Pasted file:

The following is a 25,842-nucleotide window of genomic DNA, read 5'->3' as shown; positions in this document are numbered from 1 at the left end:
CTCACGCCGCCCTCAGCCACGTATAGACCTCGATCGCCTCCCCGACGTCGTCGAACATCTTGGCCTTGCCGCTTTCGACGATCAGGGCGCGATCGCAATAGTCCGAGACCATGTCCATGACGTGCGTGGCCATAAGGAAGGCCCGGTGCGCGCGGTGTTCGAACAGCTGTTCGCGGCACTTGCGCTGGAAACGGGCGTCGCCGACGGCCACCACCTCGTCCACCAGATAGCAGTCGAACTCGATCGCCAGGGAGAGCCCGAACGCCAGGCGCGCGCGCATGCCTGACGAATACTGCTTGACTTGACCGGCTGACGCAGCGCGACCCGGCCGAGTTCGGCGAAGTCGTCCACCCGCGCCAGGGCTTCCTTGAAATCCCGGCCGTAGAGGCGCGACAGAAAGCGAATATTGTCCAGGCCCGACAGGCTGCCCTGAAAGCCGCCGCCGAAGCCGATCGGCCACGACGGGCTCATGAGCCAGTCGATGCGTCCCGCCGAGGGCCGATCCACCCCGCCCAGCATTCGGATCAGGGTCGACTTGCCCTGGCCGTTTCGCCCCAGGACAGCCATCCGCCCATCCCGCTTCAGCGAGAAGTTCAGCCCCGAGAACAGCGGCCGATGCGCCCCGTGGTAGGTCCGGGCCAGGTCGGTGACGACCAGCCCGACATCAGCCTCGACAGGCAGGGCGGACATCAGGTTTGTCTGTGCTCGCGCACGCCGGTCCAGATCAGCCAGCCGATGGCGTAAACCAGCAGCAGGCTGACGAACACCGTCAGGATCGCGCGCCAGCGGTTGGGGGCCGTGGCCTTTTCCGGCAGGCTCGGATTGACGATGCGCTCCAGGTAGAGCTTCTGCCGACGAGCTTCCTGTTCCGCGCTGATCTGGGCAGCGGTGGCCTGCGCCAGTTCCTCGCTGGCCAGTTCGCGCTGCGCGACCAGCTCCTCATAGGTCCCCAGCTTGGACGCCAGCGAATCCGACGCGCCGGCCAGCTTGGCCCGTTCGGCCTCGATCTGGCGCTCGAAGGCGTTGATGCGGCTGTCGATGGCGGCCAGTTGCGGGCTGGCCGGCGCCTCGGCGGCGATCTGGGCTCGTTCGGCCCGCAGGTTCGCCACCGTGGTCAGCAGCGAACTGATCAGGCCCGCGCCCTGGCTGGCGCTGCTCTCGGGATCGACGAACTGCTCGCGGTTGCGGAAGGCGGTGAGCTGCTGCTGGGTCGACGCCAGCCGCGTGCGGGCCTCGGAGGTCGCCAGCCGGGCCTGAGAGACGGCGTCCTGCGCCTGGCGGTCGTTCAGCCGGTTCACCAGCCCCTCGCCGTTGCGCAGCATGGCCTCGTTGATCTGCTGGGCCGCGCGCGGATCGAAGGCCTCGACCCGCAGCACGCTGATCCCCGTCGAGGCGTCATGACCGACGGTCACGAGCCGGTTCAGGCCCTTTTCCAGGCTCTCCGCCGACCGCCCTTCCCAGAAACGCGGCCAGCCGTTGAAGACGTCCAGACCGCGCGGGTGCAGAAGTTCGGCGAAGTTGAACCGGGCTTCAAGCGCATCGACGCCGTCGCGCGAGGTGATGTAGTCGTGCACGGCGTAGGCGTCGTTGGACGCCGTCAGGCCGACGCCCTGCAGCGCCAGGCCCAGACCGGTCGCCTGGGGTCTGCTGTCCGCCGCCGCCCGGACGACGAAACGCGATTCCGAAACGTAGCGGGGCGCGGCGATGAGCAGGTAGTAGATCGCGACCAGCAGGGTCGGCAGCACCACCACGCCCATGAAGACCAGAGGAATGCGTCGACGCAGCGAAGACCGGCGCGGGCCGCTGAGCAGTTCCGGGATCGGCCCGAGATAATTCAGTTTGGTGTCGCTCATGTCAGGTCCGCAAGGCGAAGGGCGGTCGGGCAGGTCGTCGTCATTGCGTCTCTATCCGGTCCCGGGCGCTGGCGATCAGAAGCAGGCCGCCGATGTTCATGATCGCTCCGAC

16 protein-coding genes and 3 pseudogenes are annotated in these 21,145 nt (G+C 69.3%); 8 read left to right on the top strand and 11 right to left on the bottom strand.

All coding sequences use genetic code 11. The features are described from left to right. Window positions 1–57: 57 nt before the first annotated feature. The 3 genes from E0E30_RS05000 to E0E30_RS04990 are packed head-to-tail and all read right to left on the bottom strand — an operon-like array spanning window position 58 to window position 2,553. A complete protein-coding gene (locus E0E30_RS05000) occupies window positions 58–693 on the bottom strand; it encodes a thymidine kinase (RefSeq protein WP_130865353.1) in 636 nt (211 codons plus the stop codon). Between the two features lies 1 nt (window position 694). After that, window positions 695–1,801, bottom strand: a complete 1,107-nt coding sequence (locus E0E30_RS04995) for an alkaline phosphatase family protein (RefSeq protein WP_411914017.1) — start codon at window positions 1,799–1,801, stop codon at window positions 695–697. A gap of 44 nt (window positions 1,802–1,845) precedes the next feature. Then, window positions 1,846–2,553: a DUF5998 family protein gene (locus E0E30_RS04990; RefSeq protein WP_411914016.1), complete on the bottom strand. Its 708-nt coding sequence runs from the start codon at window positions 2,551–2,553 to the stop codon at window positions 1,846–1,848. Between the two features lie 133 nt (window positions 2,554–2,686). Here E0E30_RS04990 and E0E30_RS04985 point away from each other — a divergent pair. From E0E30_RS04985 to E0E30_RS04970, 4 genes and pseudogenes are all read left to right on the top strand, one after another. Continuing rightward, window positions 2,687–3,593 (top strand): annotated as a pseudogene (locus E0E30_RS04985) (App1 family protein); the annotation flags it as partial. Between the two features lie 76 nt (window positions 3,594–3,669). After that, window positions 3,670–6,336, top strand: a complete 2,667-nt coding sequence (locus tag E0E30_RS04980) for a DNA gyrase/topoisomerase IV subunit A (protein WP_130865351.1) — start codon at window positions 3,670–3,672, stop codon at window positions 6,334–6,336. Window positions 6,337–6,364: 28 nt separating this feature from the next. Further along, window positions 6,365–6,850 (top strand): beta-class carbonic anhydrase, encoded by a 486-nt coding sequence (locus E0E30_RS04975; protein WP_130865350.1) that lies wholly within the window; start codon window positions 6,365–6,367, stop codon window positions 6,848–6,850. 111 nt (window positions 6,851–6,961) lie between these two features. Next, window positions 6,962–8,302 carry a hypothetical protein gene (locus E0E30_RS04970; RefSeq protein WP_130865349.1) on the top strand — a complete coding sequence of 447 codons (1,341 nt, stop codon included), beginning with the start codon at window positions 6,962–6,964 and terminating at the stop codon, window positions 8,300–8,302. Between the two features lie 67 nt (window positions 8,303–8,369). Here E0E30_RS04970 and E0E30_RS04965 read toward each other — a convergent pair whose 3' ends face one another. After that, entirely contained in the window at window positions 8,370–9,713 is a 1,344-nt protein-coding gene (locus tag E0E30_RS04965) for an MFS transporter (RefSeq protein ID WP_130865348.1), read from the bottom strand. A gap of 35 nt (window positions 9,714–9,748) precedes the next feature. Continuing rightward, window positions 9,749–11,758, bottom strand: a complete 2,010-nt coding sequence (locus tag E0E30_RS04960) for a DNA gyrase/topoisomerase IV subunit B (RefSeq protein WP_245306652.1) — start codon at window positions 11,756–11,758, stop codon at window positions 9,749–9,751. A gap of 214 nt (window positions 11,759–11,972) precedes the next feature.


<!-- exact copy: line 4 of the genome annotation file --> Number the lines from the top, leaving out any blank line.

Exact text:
All coding sequences use genetic code 11. The features are described from left to right. Window positions 1–57: 57 nt before the first annotated feature. The 3 genes from E0E30_RS05000 to E0E30_RS04990 are packed head-to-tail and all read right to left on the bottom strand — an operon-like array spanning window position 58 to window position 2,553. A complete protein-coding gene (locus E0E30_RS05000) occupies window positions 58–693 on the bottom strand; it encodes a thymidine kinase (RefSeq protein WP_130865353.1) in 636 nt (211 codons plus the stop codon). Between the two features lies 1 nt (window position 694). After that, window positions 695–1,801, bottom strand: a complete 1,107-nt coding sequence (locus E0E30_RS04995) for an alkaline phosphatase family protein (RefSeq protein WP_411914017.1) — start codon at window positions 1,799–1,801, stop codon at window positions 695–697. A gap of 44 nt (window positions 1,802–1,845) precedes the next feature. Then, window positions 1,846–2,553: a DUF5998 family protein gene (locus E0E30_RS04990; RefSeq protein WP_411914016.1), complete on the bottom strand. Its 708-nt coding sequence runs from the start codon at window positions 2,551–2,553 to the stop codon at window positions 1,846–1,848. Between the two features lie 133 nt (window positions 2,554–2,686). Here E0E30_RS04990 and E0E30_RS04985 point away from each other — a divergent pair. From E0E30_RS04985 to E0E30_RS04970, 4 genes and pseudogenes are all read left to right on the top strand, one after another. Continuing rightward, window positions 2,687–3,593 (top strand): annotated as a pseudogene (locus E0E30_RS04985) (App1 family protein); the annotation flags it as partial. Between the two features lie 76 nt (window positions 3,594–3,669). After that, window positions 3,670–6,336, top strand: a complete 2,667-nt coding sequence (locus tag E0E30_RS04980) for a DNA gyrase/topoisomerase IV subunit A (protein WP_130865351.1) — start codon at window positions 3,670–3,672, stop codon at window positions 6,334–6,336. Window positions 6,337–6,364: 28 nt separating this feature from the next. Further along, window positions 6,365–6,850 (top strand): beta-class carbonic anhydrase, encoded by a 486-nt coding sequence (locus E0E30_RS04975; protein WP_130865350.1) that lies wholly within the window; start codon window positions 6,365–6,367, stop codon window positions 6,848–6,850. 111 nt (window positions 6,851–6,961) lie between these two features. Next, window positions 6,962–8,302 carry a hypothetical protein gene (locus E0E30_RS04970; RefSeq protein WP_130865349.1) on the top strand — a complete coding sequence of 447 codons (1,341 nt, stop codon included), beginning with the start codon at window positions 6,962–6,964 and terminating at the stop codon, window positions 8,300–8,302. Between the two features lie 67 nt (window positions 8,303–8,369). Here E0E30_RS04970 and E0E30_RS04965 read toward each other — a convergent pair whose 3' ends face one another. After that, entirely contained in the window at window positions 8,370–9,713 is a 1,344-nt protein-coding gene (locus tag E0E30_RS04965) for an MFS transporter (RefSeq protein ID WP_130865348.1), read from the bottom strand. A gap of 35 nt (window positions 9,714–9,748) precedes the next feature. Continuing rightward, window positions 9,749–11,758, bottom strand: a complete 2,010-nt coding sequence (locus tag E0E30_RS04960) for a DNA gyrase/topoisomerase IV subunit B (RefSeq protein WP_245306652.1) — start codon at window positions 11,756–11,758, stop codon at window positions 9,749–9,751. A gap of 214 nt (window positions 11,759–11,972) precedes the next feature.